"Research on the antioxidants found in red wine has shown that they may help inhibit the development of certain cancers. Resveratrol has been shown to reduce tumor incidence in animals by affecting one or more stages of cancer development. It has been shown to inhibit growth of many types of cancer cells in culture. Recent evidence from animal studies suggests this anti-inflammatory compound may be an effective chemopreventive agent in three stages of the cancer process: Initiation, promotion, and progression."
Resveratrol, a compound found most famously in grapes and red wine, seems to ward off several age-related diseases. However, its mechanism of action has been elusive. Researchers have now found a direct molecular target for the compound. The finding may lead to drugs that can prevent certain age-related health problems.
People can develop a variety of metabolic diseases as they age, including type 2 diabetes and heart disease. In animal studies, severely restricting calories can help prevent these diseases. Over the last decade, scientists have found that resveratrol mimics calorie restriction in some ways. It seems to affect the activity of proteins called sirtuins. Sirtuins control several biological pathways and are known to be involved in the aging process.
Recent studies uncovered intermediate steps between resveratrol and sirtuins. A key step in this pathway is an enzyme called AMPK, which regulates energy levels in the cell. However, the link between resveratrol and AMPK has been a mystery. To investigate, a research team led by Dr. Jay H. Chung of NIH's National Heart, Lung and Blood Institute (NHLBI) set out to find resveratrol's target. Their study appeared in the February 3, 2012, issue of Cell.
The researchers methodically traced metabolic activity in cells treated with resveratrol. They were able to identify an enzyme called PDE4 in the skeletal muscle as the principal target for the health benefits of resveratrol. Resveratrol inhibits PDE4, which raises levels of an important cell signaling molecule called cAMP. Levels of cAMP normally rise when cells get the signal that blood glucose levels are low. Resveratrol thus activates one of the same biochemical pathways as a low-calorie diet. This pathway ultimately activates AMPK and sirtuins.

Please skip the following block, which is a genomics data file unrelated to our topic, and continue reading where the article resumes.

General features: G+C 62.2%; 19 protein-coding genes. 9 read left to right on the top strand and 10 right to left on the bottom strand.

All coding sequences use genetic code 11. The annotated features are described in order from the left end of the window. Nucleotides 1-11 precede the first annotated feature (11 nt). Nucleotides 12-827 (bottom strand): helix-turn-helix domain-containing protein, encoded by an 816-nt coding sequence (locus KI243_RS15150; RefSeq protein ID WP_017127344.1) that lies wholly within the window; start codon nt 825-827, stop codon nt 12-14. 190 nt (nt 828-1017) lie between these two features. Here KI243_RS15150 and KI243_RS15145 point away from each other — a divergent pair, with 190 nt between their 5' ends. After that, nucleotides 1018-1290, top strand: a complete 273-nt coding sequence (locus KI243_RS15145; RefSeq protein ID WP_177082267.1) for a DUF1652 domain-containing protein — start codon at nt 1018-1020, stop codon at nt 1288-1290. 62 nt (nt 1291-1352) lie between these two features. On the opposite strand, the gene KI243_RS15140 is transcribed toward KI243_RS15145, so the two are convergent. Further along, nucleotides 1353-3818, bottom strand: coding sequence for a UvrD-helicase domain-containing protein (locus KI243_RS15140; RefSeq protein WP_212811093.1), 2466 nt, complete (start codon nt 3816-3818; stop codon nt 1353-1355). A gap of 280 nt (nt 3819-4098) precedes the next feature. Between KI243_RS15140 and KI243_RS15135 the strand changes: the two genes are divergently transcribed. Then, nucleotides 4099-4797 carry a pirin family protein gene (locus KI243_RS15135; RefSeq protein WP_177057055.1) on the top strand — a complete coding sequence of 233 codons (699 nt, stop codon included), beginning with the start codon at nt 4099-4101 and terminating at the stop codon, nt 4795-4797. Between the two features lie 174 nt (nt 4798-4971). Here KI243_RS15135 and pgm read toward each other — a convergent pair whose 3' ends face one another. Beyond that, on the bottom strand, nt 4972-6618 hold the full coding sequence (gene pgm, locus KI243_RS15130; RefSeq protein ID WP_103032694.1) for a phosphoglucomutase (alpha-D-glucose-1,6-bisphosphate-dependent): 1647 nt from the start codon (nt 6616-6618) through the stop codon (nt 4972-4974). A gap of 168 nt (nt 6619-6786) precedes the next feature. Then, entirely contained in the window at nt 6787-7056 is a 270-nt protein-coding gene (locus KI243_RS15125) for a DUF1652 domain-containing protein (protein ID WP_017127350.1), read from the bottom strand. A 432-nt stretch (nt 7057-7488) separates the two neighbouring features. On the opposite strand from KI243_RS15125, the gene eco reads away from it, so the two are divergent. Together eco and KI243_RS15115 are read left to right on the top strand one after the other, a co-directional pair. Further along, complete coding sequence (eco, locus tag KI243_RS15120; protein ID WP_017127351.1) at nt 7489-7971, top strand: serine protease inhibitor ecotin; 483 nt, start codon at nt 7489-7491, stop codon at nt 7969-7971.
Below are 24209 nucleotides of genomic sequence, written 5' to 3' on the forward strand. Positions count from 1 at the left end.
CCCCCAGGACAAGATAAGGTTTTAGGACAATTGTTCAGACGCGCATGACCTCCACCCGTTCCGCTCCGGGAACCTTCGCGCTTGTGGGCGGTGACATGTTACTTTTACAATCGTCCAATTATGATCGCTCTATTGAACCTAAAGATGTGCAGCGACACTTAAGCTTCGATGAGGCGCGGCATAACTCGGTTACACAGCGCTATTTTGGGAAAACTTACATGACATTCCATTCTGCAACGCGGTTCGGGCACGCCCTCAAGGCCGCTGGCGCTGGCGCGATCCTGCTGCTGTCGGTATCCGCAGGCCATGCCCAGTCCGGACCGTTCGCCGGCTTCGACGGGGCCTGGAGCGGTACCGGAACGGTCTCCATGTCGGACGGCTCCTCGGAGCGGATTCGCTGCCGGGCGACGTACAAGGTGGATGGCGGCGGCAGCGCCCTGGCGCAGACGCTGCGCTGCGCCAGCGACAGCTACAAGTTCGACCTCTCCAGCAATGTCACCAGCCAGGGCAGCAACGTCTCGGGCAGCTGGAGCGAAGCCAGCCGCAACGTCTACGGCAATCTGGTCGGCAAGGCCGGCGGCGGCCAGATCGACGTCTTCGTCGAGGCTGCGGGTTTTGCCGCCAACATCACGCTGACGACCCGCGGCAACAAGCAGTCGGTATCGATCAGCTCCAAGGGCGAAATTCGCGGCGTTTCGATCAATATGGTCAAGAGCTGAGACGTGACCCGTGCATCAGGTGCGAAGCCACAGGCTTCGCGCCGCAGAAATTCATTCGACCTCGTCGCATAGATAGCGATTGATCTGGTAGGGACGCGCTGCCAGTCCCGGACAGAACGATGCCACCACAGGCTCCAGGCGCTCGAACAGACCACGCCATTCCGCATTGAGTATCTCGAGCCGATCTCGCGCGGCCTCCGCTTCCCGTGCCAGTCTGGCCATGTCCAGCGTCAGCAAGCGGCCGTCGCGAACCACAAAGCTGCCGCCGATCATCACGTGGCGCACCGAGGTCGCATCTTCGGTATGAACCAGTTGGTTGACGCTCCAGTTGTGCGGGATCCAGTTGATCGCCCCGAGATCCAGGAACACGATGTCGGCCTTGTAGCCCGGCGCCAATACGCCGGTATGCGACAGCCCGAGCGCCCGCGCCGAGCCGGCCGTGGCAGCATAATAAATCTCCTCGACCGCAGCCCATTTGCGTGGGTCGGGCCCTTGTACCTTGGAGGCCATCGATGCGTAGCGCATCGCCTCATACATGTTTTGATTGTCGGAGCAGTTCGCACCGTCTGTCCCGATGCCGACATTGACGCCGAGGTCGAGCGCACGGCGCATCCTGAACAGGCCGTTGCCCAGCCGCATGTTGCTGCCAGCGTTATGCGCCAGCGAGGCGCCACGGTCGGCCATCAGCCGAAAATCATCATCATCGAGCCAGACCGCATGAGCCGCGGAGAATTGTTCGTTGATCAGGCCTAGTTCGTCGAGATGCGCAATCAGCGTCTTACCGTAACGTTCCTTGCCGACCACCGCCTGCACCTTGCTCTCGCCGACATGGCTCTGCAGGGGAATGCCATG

To confirm their findings, the scientists gave mice rolipram, a drug known to inhibit PDE4. Like resveratrol, the drug protected mice from the ill effects of a high-fat diet. Mice on a high-fat diet normally become obese and develop glucose intolerance, a hallmark of type 2 diabetes. Mice given the drug stayed healthy.
As this study shows, the biochemical pathways affected by resveratrol are complex and far-reaching. As a natural product, resveratrol likely has additional targets, which could lead to side effects. These findings may now help researchers design effective drugs without those potential problems.
“Resveratrol has potential as a therapy for diverse diseases such as type 2 diabetes, Alzheimer’s disease and heart disease,” says Chung. “However, before researchers can transform resveratrol into a safe and effective medicine, they need to know exactly what it targets in cells.”
A PDE4 inhibitor that is 30,000 times more potent than resveratrol has recently been approved by the FDA for treating chronic obstructive pulmonary disease. Chung's group is now planning a clinical trial to test the inhibitor in obese people at risk for developing type 2 diabetes.